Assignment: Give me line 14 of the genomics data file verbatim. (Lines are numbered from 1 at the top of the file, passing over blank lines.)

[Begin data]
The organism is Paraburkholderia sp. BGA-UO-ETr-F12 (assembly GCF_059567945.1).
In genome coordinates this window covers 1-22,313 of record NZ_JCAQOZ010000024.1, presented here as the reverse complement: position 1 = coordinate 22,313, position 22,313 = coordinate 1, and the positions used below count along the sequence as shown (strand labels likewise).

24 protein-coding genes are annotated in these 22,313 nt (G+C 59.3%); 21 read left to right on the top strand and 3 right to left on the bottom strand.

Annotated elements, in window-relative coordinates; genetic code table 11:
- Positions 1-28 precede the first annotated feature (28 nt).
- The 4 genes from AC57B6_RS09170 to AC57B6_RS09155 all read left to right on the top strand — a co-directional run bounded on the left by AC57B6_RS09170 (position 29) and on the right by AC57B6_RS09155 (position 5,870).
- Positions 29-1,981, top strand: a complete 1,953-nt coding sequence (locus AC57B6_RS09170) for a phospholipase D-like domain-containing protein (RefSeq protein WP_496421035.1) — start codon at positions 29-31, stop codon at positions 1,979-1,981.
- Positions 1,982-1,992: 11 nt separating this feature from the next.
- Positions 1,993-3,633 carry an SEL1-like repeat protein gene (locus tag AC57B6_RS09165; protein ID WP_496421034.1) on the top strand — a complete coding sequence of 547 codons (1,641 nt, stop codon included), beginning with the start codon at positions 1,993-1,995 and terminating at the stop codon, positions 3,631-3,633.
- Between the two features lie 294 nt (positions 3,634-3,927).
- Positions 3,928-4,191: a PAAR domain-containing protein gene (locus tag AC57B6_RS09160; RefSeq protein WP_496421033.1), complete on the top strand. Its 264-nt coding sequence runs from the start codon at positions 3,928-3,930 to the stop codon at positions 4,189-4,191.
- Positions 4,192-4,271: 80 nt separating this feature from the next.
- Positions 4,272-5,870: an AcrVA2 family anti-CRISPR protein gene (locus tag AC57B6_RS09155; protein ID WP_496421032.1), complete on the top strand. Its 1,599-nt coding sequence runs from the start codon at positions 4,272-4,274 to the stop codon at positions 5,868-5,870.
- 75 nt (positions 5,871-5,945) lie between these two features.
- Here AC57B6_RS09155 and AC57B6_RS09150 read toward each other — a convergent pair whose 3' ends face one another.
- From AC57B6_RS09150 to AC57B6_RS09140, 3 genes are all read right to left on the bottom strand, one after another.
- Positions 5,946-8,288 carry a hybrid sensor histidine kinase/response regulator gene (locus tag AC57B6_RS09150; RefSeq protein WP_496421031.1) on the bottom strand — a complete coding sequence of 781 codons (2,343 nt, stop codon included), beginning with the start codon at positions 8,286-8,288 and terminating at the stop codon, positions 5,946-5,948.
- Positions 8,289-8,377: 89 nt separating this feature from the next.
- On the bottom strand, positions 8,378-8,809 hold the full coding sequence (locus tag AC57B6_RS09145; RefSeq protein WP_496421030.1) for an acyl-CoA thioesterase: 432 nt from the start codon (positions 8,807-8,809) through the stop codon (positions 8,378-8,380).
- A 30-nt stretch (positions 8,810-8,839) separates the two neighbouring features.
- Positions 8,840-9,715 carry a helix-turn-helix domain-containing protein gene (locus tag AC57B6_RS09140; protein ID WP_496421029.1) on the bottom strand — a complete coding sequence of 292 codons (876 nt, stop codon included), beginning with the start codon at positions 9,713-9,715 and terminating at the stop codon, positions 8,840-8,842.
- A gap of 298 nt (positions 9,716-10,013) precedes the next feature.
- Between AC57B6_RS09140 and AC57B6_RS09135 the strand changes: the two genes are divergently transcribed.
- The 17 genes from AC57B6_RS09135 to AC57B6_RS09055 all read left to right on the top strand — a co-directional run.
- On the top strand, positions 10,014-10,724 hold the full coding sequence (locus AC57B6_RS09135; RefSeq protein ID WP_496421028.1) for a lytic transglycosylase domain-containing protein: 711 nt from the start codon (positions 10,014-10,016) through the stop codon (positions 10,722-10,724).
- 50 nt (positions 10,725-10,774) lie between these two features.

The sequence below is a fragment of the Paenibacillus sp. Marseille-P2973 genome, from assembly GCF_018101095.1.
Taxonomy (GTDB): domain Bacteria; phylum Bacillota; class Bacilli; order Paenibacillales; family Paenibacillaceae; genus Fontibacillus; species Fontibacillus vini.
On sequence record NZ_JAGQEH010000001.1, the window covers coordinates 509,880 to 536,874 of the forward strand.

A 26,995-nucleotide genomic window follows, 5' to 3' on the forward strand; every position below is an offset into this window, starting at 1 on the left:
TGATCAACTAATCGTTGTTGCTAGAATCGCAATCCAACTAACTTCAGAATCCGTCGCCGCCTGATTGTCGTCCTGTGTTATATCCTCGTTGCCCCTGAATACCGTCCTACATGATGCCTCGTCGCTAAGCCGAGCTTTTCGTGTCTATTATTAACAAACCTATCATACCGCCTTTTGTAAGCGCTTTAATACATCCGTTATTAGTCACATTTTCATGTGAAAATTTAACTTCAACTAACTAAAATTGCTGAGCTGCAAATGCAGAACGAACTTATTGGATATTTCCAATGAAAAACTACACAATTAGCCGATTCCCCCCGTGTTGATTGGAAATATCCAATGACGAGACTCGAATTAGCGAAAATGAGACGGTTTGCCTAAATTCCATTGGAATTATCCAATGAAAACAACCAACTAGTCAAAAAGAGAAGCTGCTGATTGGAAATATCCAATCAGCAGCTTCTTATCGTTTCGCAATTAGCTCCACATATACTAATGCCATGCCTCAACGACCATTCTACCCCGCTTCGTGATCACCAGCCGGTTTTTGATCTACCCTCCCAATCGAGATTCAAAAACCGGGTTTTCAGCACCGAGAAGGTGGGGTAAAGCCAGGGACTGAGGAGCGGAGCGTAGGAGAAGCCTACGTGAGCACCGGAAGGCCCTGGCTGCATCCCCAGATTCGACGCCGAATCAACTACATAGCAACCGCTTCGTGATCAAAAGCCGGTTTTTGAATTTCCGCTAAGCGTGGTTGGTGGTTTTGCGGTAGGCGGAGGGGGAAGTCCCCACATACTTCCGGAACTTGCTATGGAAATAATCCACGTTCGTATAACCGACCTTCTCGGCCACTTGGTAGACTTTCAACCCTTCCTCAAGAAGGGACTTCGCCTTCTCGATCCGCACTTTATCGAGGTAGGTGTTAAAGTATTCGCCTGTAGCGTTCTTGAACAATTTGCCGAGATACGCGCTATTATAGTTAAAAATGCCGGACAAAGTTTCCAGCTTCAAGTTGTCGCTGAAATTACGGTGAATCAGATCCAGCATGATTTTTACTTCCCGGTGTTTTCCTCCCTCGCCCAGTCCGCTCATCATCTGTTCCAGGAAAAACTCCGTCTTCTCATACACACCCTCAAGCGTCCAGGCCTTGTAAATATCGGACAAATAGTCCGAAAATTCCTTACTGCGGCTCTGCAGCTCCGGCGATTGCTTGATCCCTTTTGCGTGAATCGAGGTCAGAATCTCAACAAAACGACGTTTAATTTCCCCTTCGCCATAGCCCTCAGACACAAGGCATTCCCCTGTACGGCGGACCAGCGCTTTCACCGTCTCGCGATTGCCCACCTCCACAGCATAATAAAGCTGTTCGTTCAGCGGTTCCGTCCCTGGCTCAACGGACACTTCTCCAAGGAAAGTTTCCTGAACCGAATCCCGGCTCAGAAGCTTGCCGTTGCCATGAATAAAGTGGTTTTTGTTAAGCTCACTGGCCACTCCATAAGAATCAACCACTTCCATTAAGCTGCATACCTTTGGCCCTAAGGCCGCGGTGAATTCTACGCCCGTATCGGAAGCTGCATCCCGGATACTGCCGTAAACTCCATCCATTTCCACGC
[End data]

- 75 nt (positions 5,871-5,945) lie between these two features.